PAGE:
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Passengers Stranded as Chilean Volcano Continues to Cause Flight Disruptions

A view is seen of a cloud of ash from Chile's Puyehue-Cordon Caulle volcano chain near sunset at the mountain resort San Martin de Los Andes in Argentina's Patagonia June 12, 2011.
A view is seen of a cloud of ash from Chile's Puyehue-Cordon Caulle volcano chain near sunset at the mountain resort San Martin de Los Andes in Argentina's Patagonia June 12, 2011.

A cloud of ash from an erupting volcano in southern Chile has - for a third day, Tuesday - disrupted air travel in South America, Australia and New Zealand, causing widespread delays.  More than 60,000 passengers have been stranded.

While flights in some areas have resumed, including Melbourne, planes to and from New Zealand and Adelaide, Australia remain grounded Tuesday.

The volcano in the Puyehue-Cordon Caulle chain in Chile has been erupting for several days, putting South American air travel into chaos as it spews ash high into the atmosphere, spreading eastward around the globe until reaching Australia, New Zealand and beyond in the Pacific.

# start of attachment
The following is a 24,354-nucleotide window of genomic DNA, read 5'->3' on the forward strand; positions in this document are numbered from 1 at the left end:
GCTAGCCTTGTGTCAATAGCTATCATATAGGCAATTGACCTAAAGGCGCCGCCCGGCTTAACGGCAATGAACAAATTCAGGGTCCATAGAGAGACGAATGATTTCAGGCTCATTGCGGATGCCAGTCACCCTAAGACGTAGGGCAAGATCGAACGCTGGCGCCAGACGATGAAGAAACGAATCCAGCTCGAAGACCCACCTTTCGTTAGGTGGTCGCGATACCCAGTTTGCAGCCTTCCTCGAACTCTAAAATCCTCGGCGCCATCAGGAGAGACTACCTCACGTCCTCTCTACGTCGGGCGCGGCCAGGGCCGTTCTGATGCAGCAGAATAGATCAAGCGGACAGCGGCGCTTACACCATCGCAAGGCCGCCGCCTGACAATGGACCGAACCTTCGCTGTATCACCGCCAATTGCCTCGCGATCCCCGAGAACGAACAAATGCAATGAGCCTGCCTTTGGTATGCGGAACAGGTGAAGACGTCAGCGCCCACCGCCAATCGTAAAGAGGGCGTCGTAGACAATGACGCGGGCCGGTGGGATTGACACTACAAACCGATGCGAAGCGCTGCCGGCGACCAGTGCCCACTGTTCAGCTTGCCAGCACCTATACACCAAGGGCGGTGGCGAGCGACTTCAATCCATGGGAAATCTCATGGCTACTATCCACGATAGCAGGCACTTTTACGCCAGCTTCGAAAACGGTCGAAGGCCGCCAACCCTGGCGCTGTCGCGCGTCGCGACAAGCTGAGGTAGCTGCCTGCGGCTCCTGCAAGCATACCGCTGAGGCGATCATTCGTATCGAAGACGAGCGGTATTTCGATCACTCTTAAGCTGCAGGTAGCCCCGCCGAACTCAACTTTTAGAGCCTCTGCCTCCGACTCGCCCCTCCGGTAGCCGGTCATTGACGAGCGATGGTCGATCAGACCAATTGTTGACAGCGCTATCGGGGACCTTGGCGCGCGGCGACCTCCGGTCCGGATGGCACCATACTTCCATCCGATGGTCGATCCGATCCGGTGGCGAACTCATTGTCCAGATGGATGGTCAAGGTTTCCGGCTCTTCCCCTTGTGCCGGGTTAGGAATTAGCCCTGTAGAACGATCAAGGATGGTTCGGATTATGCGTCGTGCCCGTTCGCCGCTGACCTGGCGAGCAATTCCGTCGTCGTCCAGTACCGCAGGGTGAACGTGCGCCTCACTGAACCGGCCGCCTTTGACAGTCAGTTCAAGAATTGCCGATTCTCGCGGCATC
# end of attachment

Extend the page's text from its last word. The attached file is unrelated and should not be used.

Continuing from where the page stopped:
In addition to Argentina and Chile, flights have been disrupted in the South American countries of Brazil and Uruguay.

A flight carrying U.N. Secretary-General Ban Ki-moon to Buenos Aires late Sunday was diverted to Cordoba in northern Argentina because of the ash, which can damage aircraft bodies and engines.  Ban was forced to travel to Buenos Aires by bus overnight for a meeting with Argentine President Cristina Fernandez de Kirchner.

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